So about that ferry, the Interislander, they have a slogan: “a journey to remember” or something. We doubt we’ll indeed ever forget how we got tossed around that boat amidst the other ice-cube sucking suckers (alleviates sea-sickness?) & their stomach contents for 4+ hours. Swells reached 6m in height, and it had been very close or the ship would not have sailed.
Once back on solid ground, we picked up a fabulous new Holden Barina (a discontinued model for a reason). This one was blue, 10y older and crappier than the one on North Island. The day’s destination was Marahau, the entrance to the Abel Tasman National Park. We took it easy on the 3h route though, enjoying the scenery and a fabulous coffee in Nelson.
So what did we do in Abel Tasman? Same as most: rent a sea kayak and discover the park:
The 20 or-so-degree weather was a real treat after the cold, barren highlands up North. We saw stingrays shooting below, as well as plenty of fur seals & bird-life (sadly no penguins like Jenk’s last time there).
The day after, that kayak would have served us better than our Barina in getting us to Fox glacier safely. We’d never seen that much rain – period. A day best forgotten to be honest, with a few nasty traffic situations. There were some fun moments though: seeing Weka’s (a lesser well-know flightless bird), waterfalls everywhere, and making a few stops on the spectacular West-Coast:
One warning: do not linger in or near Pancake Rocks bathrooms: there are blood-sucking sand-flies everywhere!
After our first night in Fox Glacier, it was finally time for our heli-hike. Drum-roll please… it got cancelled due to terrible weather 😦 After getting a full refund, we went for some hiking around or on Fox or Franz Josef glacier ourselves. In the end however, we got a little dissuaded by hail torrents, waterfalls being blown towards the sky and general existential misery. So Jos worked on the blog & Jenk retreated to the hot tub & sauna.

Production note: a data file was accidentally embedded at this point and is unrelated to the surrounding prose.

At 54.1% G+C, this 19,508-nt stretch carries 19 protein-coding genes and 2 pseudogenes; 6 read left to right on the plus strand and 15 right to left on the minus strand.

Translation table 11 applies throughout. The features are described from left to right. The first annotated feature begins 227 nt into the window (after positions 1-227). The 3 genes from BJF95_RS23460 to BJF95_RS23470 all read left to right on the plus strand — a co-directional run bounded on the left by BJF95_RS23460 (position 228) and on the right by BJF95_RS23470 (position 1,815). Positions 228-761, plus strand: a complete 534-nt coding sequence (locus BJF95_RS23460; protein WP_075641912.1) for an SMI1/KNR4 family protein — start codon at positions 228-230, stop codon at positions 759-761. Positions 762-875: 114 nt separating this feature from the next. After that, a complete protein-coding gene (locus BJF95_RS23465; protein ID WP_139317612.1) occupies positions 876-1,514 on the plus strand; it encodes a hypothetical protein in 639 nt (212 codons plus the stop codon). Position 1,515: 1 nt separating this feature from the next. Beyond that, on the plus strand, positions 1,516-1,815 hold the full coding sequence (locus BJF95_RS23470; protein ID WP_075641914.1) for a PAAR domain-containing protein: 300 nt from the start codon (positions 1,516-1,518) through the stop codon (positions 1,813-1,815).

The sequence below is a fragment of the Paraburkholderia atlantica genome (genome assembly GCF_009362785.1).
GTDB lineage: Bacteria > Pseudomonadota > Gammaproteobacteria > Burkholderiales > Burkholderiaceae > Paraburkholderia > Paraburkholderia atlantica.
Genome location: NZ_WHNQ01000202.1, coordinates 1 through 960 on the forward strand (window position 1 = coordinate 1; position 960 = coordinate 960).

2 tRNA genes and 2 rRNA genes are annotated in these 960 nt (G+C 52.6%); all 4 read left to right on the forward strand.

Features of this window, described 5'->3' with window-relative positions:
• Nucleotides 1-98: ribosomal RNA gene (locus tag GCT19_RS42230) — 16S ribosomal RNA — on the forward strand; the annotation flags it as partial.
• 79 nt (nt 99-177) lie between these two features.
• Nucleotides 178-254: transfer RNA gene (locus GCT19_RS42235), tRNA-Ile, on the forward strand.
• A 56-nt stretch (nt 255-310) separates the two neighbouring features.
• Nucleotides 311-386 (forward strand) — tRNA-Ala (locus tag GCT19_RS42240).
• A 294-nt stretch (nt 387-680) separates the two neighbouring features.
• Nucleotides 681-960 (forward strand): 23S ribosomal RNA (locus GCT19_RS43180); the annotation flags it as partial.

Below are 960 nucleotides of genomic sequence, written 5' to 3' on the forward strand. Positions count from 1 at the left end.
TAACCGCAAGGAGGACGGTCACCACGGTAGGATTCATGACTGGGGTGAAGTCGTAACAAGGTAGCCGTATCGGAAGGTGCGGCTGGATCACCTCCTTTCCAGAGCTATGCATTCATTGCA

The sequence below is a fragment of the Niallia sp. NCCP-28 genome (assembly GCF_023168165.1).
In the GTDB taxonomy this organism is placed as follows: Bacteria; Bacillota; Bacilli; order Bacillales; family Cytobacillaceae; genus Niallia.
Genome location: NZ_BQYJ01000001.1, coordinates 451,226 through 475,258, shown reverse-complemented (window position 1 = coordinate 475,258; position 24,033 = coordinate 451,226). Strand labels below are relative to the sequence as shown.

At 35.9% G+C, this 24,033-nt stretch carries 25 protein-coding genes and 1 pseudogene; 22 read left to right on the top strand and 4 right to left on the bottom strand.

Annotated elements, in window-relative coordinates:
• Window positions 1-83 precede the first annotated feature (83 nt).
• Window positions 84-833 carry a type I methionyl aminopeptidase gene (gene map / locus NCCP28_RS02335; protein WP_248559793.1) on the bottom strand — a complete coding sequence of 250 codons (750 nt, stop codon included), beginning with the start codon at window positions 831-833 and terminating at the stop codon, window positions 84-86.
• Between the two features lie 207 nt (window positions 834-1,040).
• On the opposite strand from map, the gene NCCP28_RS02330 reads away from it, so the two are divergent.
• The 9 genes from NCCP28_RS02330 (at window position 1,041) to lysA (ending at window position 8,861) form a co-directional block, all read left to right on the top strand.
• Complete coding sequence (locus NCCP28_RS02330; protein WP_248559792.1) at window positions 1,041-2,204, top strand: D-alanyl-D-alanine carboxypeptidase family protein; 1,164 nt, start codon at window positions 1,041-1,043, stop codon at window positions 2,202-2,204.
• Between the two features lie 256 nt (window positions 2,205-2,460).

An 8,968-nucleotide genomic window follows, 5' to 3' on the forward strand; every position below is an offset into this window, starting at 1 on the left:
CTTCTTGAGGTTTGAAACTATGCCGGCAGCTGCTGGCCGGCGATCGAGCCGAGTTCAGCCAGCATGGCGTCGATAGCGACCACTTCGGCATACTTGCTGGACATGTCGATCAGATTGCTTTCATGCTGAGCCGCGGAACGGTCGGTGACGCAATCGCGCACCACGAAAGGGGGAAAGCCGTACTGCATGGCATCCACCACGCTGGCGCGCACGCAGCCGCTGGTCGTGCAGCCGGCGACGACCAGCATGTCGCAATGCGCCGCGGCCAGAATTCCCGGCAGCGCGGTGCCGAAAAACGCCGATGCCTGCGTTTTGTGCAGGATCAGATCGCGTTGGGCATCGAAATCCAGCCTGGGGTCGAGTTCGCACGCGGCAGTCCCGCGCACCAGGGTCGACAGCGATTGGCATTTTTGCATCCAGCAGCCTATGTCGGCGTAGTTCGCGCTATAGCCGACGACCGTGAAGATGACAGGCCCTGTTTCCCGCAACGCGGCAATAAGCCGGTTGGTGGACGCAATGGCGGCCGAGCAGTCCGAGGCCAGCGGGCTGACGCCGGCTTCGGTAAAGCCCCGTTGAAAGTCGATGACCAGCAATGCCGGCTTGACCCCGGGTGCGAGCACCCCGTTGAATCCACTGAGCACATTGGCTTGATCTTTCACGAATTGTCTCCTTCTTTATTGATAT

We had another shot at seeing the glacier the next day:
That same day, we were set for Queenstown already, enjoying all sorts of prettiness along the way:
We decided on a 4 chill night mini-break in Queenstown: hiked a bit, slept well, did laundry, prepped for a Great Walk & jumped off a 134m cliff:
Fully recharged, the time had come to start the Routeburn Track – a 3-day tramping route that crosses from near Glenorchy into the sounds proper. Accommodations & facilities were beyond basic, so we had to bring our own sleeping bags, cooking utensils, and all food with us. This is what that looks like:
The pack was heavy, the nights cold, and the first night we were in a room with someone who sounded like the competition between a flock of woodpeckers & a chainsaw. The spectacular surroundings more than made up for it though:
We got a very moving ranger talk at the hut in the background here. He explained why the trail was so quiet & chatter-free, despite NZ originally being full of native birds. The evil-doers were of course us humans: by introducing stoats, possums & weasels to hunt the rabbits (which we also introduced) we damned the birdlife. Given that we can no longer trap & snare the humans that did this in the late 1800s, the way to protect and conserve is by predator control. This particular ranger alone had raised enough money from hikers to put 500+ traps throughout the valley – and the ecosystem is slowly recovering. Just wow.
Given that the start and finish of the trail were at least a 3h drive apart, we’d booked a car relocation service – which worked splendidly. When we got down a bit past mid-day on the third day, our mighty Barina was waiting there. It took us 1.5h to get to Milford Sound, a surreal drive through glacier valleys & fjords:
We’d seen the Kea from afar on the Routeburn track already, but were glad we still got a little encounter with them in the fjord lands. This is the world’s only alpine parrot and allegedly tied for smartest bird on the planet too.
We ended up doing a short cruise in Milford Sound, and it was everything we’d hoped for and more. Well first of all, it did not rain – which is rare. Secondly we saw the world’s rarest penguins – the Fiordland Crested Penguin – of which only around 2000 are alive today. Also: more fur seals and waterfalls of course:
We drove down to Te Anau that night, and back up to Queenstown Airport the following day. The time had come to leave New Zealand and the Pacific behind.
Next stop: Buenos Aires!!